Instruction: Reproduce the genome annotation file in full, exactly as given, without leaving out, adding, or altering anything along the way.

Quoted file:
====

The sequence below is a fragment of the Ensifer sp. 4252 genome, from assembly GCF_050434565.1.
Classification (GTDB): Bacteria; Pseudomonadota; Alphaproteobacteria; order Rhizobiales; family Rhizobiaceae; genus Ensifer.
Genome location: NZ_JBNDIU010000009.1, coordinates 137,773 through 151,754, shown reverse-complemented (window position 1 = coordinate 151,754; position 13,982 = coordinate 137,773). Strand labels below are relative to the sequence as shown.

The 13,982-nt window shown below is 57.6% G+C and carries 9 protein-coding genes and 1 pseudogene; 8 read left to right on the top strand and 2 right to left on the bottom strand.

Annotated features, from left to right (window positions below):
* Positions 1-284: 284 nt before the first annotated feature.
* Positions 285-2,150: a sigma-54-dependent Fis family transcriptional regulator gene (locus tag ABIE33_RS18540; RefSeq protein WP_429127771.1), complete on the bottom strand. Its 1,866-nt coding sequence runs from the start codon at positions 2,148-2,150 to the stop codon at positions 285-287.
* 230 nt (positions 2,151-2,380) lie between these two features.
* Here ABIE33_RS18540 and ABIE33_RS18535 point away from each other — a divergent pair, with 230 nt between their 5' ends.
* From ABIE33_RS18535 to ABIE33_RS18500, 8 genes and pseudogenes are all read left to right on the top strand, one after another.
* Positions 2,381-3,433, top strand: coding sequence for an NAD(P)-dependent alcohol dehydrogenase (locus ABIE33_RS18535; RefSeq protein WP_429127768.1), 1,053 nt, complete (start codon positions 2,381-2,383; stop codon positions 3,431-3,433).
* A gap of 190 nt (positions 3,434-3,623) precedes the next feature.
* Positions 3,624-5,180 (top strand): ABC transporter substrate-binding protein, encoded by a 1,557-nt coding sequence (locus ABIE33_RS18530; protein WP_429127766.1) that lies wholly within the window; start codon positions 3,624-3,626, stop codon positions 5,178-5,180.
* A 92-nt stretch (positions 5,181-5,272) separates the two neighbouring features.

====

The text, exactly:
The sequence below is a fragment of the Ensifer sp. 4252 genome, from assembly GCF_050434565.1.
Classification (GTDB): Bacteria; Pseudomonadota; Alphaproteobacteria; order Rhizobiales; family Rhizobiaceae; genus Ensifer.
Genome location: NZ_JBNDIU010000009.1, coordinates 137,773 through 151,754, shown reverse-complemented (window position 1 = coordinate 151,754; position 13,982 = coordinate 137,773). Strand labels below are relative to the sequence as shown.

The 13,982-nt window shown below is 57.6% G+C and carries 9 protein-coding genes and 1 pseudogene; 8 read left to right on the top strand and 2 right to left on the bottom strand.

Annotated features, from left to right (window positions below):
* Positions 1-284: 284 nt before the first annotated feature.
* Positions 285-2,150: a sigma-54-dependent Fis family transcriptional regulator gene (locus tag ABIE33_RS18540; RefSeq protein WP_429127771.1), complete on the bottom strand. Its 1,866-nt coding sequence runs from the start codon at positions 2,148-2,150 to the stop codon at positions 285-287.
* 230 nt (positions 2,151-2,380) lie between these two features.
* Here ABIE33_RS18540 and ABIE33_RS18535 point away from each other — a divergent pair, with 230 nt between their 5' ends.
* From ABIE33_RS18535 to ABIE33_RS18500, 8 genes and pseudogenes are all read left to right on the top strand, one after another.
* Positions 2,381-3,433, top strand: coding sequence for an NAD(P)-dependent alcohol dehydrogenase (locus ABIE33_RS18535; RefSeq protein WP_429127768.1), 1,053 nt, complete (start codon positions 2,381-2,383; stop codon positions 3,431-3,433).
* A gap of 190 nt (positions 3,434-3,623) precedes the next feature.
* Positions 3,624-5,180 (top strand): ABC transporter substrate-binding protein, encoded by a 1,557-nt coding sequence (locus ABIE33_RS18530; protein WP_429127766.1) that lies wholly within the window; start codon positions 3,624-3,626, stop codon positions 5,178-5,180.
* A 92-nt stretch (positions 5,181-5,272) separates the two neighbouring features.